Israeli defense sources warned the political echelon in recent weeks that if significant steps are not taken to implement understandings with Hamas, the group controlling the Gaza Strip will struggle to prevent other organizations in the coastal enclave from acting against Israel.
Nonetheless, sources involved in talks between Israel and the Palestinians have noted that no significant change has been felt in Gaza; there has not been an increase in aid or goods going into the Strip.
The defense establishment believed that the understandings reached between Egypt, Hamas and the Islamic Jihad created an opportunity that Israel ought to seize.
>> Read more: Two Israelis wounded amid barrage of Gaza rockets; Israel pounds Strip | Live updates ■ Hamas twists Israel's arm right before the Eurovision and Independence Day | Amos Harel
As a first step in that direction, Israel in early April expanded Gaza's fishing zone to 15 nautical miles from the shore – the maximal range allowed in the Gaza Strip since the signing of the Oslo Accords in 1993.
However, after a rocket was fired toward Israel overnight Monday and landed in Israeli waters, the fishing zone was reduced to six nautical miles.
A Hamas political source who spoke to Haaretz linked Saturday's massive rocket barrage to the Eurovision Song Contest, which is slated to be held in Tel Aviv in less than two weeks: "The Eurovision can't happen in Tel Aviv when no relief is felt in Gaza," he explained. "It can't be that they will sing and enjoy while we suffer," the source added.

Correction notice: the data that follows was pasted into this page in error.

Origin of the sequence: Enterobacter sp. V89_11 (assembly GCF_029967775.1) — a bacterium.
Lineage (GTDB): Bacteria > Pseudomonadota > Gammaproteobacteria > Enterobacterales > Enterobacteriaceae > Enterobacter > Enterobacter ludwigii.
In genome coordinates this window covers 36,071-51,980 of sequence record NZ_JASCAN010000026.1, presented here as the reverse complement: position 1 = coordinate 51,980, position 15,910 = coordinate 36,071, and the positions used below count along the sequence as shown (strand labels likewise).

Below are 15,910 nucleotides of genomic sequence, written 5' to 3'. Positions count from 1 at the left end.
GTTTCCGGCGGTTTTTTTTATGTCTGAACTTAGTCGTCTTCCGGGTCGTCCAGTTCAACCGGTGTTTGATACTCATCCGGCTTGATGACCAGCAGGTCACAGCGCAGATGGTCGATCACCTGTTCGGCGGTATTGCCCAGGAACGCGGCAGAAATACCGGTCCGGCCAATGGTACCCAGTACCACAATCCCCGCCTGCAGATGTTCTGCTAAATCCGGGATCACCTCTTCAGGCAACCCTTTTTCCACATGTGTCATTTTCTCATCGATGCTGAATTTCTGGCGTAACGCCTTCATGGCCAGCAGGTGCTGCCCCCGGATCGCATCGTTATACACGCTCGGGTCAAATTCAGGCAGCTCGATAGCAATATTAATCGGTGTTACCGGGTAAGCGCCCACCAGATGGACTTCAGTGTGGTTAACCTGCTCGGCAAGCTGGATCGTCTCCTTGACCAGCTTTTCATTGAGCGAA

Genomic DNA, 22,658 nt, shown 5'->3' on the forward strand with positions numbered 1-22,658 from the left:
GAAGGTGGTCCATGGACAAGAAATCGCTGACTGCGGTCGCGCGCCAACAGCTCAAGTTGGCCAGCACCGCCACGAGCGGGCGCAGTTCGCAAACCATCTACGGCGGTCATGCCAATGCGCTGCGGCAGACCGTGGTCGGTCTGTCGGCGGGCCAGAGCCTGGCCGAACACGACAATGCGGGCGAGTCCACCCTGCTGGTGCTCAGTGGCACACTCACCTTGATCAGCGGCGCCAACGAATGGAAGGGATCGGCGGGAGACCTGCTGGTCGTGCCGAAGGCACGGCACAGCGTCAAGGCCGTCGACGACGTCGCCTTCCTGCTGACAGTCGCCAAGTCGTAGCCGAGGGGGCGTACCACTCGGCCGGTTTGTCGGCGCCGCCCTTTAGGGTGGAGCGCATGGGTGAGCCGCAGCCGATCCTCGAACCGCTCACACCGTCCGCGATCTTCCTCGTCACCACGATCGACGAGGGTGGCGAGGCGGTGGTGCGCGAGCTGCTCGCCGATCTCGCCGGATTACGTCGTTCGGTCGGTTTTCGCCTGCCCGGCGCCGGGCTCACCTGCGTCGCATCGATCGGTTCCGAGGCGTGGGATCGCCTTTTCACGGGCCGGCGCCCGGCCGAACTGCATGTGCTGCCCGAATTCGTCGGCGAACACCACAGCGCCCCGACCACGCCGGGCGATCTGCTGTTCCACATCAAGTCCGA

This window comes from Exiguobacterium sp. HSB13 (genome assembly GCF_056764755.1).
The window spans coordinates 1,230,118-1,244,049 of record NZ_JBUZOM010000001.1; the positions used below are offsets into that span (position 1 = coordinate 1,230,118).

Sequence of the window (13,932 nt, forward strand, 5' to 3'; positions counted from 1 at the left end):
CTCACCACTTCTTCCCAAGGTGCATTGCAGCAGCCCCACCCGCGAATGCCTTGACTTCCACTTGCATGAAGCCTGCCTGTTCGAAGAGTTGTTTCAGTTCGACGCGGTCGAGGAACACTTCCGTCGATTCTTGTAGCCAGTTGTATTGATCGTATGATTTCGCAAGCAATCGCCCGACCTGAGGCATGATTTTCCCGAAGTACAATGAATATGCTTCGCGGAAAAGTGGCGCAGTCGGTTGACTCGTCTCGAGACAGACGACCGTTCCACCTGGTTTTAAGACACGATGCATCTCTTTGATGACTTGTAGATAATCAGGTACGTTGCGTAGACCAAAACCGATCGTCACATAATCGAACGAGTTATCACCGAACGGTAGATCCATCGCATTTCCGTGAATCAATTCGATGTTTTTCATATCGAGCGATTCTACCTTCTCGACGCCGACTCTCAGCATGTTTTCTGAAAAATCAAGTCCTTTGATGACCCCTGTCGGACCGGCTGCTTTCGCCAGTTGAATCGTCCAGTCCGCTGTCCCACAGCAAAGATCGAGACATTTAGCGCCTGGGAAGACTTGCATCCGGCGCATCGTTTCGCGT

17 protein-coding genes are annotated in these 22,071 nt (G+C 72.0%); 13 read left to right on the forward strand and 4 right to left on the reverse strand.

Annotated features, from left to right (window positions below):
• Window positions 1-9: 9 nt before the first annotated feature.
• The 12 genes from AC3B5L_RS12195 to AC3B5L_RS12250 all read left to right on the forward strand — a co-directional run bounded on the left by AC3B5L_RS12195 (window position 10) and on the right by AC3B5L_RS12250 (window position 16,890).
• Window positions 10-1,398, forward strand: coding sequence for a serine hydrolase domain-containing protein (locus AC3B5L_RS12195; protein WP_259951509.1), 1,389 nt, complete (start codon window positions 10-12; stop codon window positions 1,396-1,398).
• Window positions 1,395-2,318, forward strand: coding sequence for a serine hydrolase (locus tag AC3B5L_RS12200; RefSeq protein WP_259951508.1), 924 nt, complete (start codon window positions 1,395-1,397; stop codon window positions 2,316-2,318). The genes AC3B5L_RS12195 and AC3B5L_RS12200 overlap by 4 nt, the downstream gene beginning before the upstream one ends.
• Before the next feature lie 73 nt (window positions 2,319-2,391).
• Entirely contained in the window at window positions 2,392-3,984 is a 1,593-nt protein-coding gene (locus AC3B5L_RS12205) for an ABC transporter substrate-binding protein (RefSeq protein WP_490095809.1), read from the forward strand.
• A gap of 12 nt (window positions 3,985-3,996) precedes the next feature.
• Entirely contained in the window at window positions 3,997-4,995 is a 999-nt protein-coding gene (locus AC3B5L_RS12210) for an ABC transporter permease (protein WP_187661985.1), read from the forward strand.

The sources noted that "there are understandings that were reached even before Israel held its election, but it's all stuck because Israel is procrastinating. Israel asked for quiet ahead of the election and it got what it asked for, but you can't ask for quiet before and during the Eurovision while we're in the same state."
The source said that Hamas and Islamic Jihad delegations are currently in Cairo, where they will try to reach renewed understandings "should Israel be interested" in achieving that.
Sources in the defense establishment believe that Saturday's flare-up was orchestrated by Hamas, who led the incidents. According to security sources, the group wishes to clarify that it differentiates between Israel hurting Palestinian protesters demonstrating along the border fence and attacks aimed at Hamas officials, whose role is to maintain the calm and to restrain the protesters.
The escalation comes as a response to an Israeli strike of a Hamas post during which two Hamas operatives were killed.
In recent days, sources in the Israeli army have claimed that Islamic Jihad seeks to act independently to thwart efforts to reach understandings. Nonetheless, sources familiar with the matter said that Islamic Jihad is committed to understandings reached with Egypt, and that the tension between Hamas and Islamic Jihad stem from Israel's failure to implement these understandings.
Two Israelis were wounded, one seriously and another moderately, by rockets launched from the Gaza amid an ongoing barrage that began Saturday morning, marking a serious flare-up between Israel and the Palestinians a month after Israel held its general election.
About 150 rockets were launched toward southern and central Israel and dozens have been intercepted, the Israeli military said.
A 22-year-old Palestinian identified as Imad Nasier was killed by Israeli strikes, Gaza's Health Ministry said. Four others were wounded.
The Israel Defense Force has been striking Hamas and Islamic Jihad targets in retaliation for the rocket fire, it said.
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